STRATEGY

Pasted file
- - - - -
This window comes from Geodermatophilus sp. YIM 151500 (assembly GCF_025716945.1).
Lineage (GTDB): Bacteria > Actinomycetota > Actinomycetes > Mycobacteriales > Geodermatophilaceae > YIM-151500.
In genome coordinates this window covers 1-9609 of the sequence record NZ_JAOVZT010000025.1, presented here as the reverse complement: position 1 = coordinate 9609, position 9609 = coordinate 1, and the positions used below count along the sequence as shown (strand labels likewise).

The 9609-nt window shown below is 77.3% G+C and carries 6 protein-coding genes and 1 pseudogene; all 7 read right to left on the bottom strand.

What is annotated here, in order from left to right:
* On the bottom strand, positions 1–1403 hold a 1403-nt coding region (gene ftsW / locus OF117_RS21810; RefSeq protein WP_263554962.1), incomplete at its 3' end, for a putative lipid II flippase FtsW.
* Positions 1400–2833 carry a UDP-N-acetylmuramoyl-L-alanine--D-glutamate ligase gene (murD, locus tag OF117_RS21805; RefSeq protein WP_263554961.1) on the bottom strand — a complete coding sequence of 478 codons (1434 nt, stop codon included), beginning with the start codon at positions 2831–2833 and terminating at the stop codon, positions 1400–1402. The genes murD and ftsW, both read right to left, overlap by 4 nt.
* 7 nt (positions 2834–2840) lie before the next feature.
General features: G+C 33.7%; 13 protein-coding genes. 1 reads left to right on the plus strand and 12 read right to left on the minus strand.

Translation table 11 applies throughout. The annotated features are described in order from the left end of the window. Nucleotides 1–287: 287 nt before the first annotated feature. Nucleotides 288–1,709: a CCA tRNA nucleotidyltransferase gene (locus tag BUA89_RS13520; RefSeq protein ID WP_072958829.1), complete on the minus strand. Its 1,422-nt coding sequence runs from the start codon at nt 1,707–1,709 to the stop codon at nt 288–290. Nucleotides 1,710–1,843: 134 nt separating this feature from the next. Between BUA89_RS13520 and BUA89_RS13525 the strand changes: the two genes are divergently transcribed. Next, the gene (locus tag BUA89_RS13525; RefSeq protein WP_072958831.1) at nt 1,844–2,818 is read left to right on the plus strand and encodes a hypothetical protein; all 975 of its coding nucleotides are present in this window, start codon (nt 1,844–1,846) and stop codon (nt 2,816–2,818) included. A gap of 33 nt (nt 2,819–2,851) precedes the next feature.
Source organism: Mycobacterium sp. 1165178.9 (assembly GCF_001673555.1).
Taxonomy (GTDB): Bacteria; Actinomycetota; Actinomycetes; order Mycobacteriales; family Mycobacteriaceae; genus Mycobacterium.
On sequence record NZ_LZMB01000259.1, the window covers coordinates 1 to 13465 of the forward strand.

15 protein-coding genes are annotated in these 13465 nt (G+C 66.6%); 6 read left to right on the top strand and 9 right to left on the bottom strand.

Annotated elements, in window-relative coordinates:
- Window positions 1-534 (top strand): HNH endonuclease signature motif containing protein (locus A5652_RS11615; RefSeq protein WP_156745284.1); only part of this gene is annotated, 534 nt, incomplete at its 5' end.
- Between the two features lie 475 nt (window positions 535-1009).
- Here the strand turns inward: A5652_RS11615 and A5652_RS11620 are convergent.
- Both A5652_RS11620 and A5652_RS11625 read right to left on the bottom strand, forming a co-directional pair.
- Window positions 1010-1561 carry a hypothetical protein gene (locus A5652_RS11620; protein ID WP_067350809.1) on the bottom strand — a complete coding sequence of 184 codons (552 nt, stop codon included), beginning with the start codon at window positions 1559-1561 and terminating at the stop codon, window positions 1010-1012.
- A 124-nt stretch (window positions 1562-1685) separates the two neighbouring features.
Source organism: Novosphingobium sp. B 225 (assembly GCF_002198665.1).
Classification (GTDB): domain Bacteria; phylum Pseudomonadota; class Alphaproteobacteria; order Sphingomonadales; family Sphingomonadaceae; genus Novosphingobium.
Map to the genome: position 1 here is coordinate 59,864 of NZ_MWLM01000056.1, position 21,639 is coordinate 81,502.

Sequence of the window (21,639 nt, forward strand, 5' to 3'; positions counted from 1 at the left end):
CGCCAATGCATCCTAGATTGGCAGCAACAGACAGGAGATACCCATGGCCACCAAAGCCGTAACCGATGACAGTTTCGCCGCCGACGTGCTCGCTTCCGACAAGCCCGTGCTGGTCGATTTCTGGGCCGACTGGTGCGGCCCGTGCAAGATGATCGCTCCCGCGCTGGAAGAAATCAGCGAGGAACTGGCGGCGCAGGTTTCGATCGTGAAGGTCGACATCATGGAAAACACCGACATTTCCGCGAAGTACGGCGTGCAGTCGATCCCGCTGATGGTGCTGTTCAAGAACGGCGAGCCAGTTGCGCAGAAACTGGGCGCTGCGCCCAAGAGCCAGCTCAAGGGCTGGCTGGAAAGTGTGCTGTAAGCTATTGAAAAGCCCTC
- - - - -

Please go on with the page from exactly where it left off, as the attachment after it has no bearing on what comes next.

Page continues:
Section 85(1) of the Criminal Code of Canada is a very serious offence as it deals with the use of firearms during the commission or attempt to commit an indictable offence. A firearm is seen as a weapon of deadly force and is very dangerous to human life. Therefore, it is important to consider some of the strategic issues that can arise when dealing with this section of the Criminal Code. One of the strategic considerations to be made when dealing with Section 85(1) of the Criminal Code is the need for effective communication between the police and the Crown prosecution. This is because the nature of the crime is such that it requires a high level of expertise and understanding of the law, evidence, and facts of the case. Therefore, there is a need for collaboration between the police and the Crown in order to ensure that the charge is sustained and evidence is properly gathered. Another strategic consideration is the use of the appropriate charges. This means choosing the right charges that will bring the most significant penalties and consequences to the accused. This consideration is important as it may affect how the accused approaches the case; if the charges are too severe, the accused may plead guilty to the lesser charges, whereas if the charges are too light, the accused may take the risk of defending themselves. This decision, therefore, requires careful analysis of the evidence at hand and the circumstances surrounding the crime. A third strategic consideration is pre-trial discussions and negotiation. This is a stage where the defence and the prosecution come to an agreement, outside of the courtroom, on the best course of action for the case. This stage is important in Section 85(1) cases because of the severity of the offence, and the consequences that may arise from the case. By negotiating, the defence may argue for a more lenient sentence and the prosecution may seek a greater sentence. A negotiated agreement can be beneficial to both parties as it may save time and resources in the courtroom and can result in a more favourable outcome for all parties. Finally, one of the strategies that could be employed when dealing with Section 85(1) of the Criminal Code is expert testimony. Expert testimony can strengthen the prosecution's case by providing evidence in support of the facts. This is important because the accused may argue that he/she did not fire the weapon or that he/she did not have a weapon during the commission or attempt of the offence. By using expert testimony, the prosecution can counter these arguments with scientific evidence. In conclusion, Section 85(1) of the Criminal Code of Canada is a serious offence carrying significant penalties and consequences. Therefore, strategic considerations, such as effective communication, the use of appropriate charges, pre-trial discussions and negotiation, and expert testimony, should be considered when dealing with such cases. Through the implementation of these strategies, the prosecution will have a better chance of obtaining a favourable outcome.